In looking back through the history of instructional technology a few milestones stick out in my mind. The first is the use of instructional films around the turn of the century (this may be because I have studied film as an undergraduate and have been teaching it for the past 5 years). Although its use failed to live up to the expectations of Thomas Edison to make books obsolete in schools, it still allowed learners to be transported to remote experiences with a fidelity that they might not be able to experience through other media such as text and photography. The subsequent developments of instructional radio and television, offered little more than the possibilities of film, other than to change the method of delivery to end learners. And while all of these delivery methods failed to deliver on their self-proclaimed promises to transform education, they still enabled us to have a rich media experience that can transform instructional materials beyond the bounds of the classroom.
While the introduction of computers to the classroom in the 1980s once again claimed to revolutionize education, I don’t think that it was until the birth of the internet and its ability to distribute rich media objects that the promise of this technology as an instructional tool was fully developed. This coupled with the falling cost of personal computing and the growth of mobile devices allowed access to this instructional content in ways that really haven’t been seen before. Additionally, the rise of these devices and the internet allowed education to be untethered from the classroom. Here is where I see my entrance on the stage. My interests in instructional technology is in many ways born of this perfect storm that we are facing in education. We have fast, ever-present access to the internet (which contains most of the knowledge in the history of men) and we have personal computing devices that allow us to be connected to that vast library of knowledge at all times (much to the detriment of our dinner party trivia conversations). Yet with all of this connectivity and information, we have an opposite crisis in education: skyrocketing costs for tuition, much of which is paid by the future financial aid debt of students; less access to higher education for those who are seeking it. With the tools that we have now, it seems only natural that we can make our education system more efficient.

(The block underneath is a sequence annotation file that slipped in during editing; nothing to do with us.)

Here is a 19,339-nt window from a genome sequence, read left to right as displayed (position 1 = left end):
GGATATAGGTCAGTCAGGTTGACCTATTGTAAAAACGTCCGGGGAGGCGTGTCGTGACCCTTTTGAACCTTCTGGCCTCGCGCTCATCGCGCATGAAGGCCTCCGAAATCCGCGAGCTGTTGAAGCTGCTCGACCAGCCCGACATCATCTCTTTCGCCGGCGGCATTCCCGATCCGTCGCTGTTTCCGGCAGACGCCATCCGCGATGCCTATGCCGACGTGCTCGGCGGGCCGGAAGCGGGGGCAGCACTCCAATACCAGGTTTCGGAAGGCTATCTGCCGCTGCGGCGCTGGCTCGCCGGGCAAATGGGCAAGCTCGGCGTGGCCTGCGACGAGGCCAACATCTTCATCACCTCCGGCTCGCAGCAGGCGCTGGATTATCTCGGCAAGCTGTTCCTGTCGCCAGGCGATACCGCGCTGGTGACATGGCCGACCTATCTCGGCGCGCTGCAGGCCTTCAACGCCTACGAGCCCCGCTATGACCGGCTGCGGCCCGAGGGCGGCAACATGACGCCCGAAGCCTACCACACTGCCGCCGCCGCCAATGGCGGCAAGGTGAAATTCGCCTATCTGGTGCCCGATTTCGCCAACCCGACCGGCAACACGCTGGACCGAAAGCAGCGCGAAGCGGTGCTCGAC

That’s my reason for wanting to become an instructional designer — I want to make education more efficient. While I am not completely sure how I want to accomplish this right now, there are a few things that I would like to study that may help me point in the direction that I would like to go. The first is the creation and implementation of Open Educational Resources (OER) and open classes. While many would argue that these resources have failed to live up to their intended promise, they are nonetheless making small strides in changing education. These resources can make education more efficient by lowering the cost of enrollment for students, and by allowing instructors to reuse content that was created by other instructors in easy, copyright permissible ways. While I’m not sure that “open” is the answer for everything at this point, it’s definitely a path that I would like to pursue in more detail. Another avenue that I would like to do research in is online and blended-learning techniques. Many schools (my former school included) are looking toward online education as a low-cost way to bring in additional revenue and a way to free up campus resources — I think research needs to be done into these areas to make sure that they are delivered in an effective manner. A third area that I’ve recently become interested in is Adaptive Learning. Adaptive Learning allows individual students, through the use of their personal internet connected devices, to receive a personalized learning experience to help guide them through content in a manner similar to using a one-on-one tutor. Adaptive learning seems poised to be another technology which can make our education system more efficient.